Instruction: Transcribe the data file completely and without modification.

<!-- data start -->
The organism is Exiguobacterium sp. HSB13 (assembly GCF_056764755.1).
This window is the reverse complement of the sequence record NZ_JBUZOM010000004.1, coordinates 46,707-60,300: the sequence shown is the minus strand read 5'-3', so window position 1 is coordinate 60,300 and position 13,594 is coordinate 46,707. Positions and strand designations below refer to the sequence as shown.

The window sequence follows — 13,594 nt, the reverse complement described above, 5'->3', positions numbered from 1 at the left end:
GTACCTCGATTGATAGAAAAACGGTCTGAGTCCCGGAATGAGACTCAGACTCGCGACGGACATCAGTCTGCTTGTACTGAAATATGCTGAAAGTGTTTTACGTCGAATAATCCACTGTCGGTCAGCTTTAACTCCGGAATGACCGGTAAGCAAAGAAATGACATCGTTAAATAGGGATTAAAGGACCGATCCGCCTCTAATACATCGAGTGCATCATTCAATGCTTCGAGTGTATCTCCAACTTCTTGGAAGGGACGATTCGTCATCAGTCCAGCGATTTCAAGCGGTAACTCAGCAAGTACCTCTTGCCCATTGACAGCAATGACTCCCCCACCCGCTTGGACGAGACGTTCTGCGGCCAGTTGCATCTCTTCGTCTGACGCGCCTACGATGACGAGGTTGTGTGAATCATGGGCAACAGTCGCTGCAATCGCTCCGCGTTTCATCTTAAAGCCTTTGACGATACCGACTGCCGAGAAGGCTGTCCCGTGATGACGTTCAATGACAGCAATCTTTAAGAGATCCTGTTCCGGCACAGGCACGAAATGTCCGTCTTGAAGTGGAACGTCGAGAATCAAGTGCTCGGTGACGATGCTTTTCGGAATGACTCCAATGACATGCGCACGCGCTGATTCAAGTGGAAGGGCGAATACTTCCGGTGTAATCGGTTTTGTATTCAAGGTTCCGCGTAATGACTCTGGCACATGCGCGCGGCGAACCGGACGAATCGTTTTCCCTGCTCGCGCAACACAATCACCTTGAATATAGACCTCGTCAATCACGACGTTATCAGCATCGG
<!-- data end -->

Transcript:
The organism is Exiguobacterium sp. HSB13 (assembly GCF_056764755.1).
This window is the reverse complement of the sequence record NZ_JBUZOM010000004.1, coordinates 46,707-60,300: the sequence shown is the minus strand read 5'-3', so window position 1 is coordinate 60,300 and position 13,594 is coordinate 46,707. Positions and strand designations below refer to the sequence as shown.

The window sequence follows — 13,594 nt, the reverse complement described above, 5'->3', positions numbered from 1 at the left end:
GTACCTCGATTGATAGAAAAACGGTCTGAGTCCCGGAATGAGACTCAGACTCGCGACGGACATCAGTCTGCTTGTACTGAAATATGCTGAAAGTGTTTTACGTCGAATAATCCACTGTCGGTCAGCTTTAACTCCGGAATGACCGGTAAGCAAAGAAATGACATCGTTAAATAGGGATTAAAGGACCGATCCGCCTCTAATACATCGAGTGCATCATTCAATGCTTCGAGTGTATCTCCAACTTCTTGGAAGGGACGATTCGTCATCAGTCCAGCGATTTCAAGCGGTAACTCAGCAAGTACCTCTTGCCCATTGACAGCAATGACTCCCCCACCCGCTTGGACGAGACGTTCTGCGGCCAGTTGCATCTCTTCGTCTGACGCGCCTACGATGACGAGGTTGTGTGAATCATGGGCAACAGTCGCTGCAATCGCTCCGCGTTTCATCTTAAAGCCTTTGACGATACCGACTGCCGAGAAGGCTGTCCCGTGATGACGTTCAATGACAGCAATCTTTAAGAGATCCTGTTCCGGCACAGGCACGAAATGTCCGTCTTGAAGTGGAACGTCGAGAATCAAGTGCTCGGTGACGATGCTTTTCGGAATGACTCCAATGACATGCGCACGCGCTGATTCAAGTGGAAGGGCGAATACTTCCGGTGTAATCGGTTTTGTATTCAAGGTTCCGCGTAATGACTCTGGCACATGCGCGCGGCGAACCGGACGAATCGTTTTCCCTGCTCGCGCAACACAATCACCTTGAATATAGACCTCGTCAATCACGACGTTATCAGCATCGG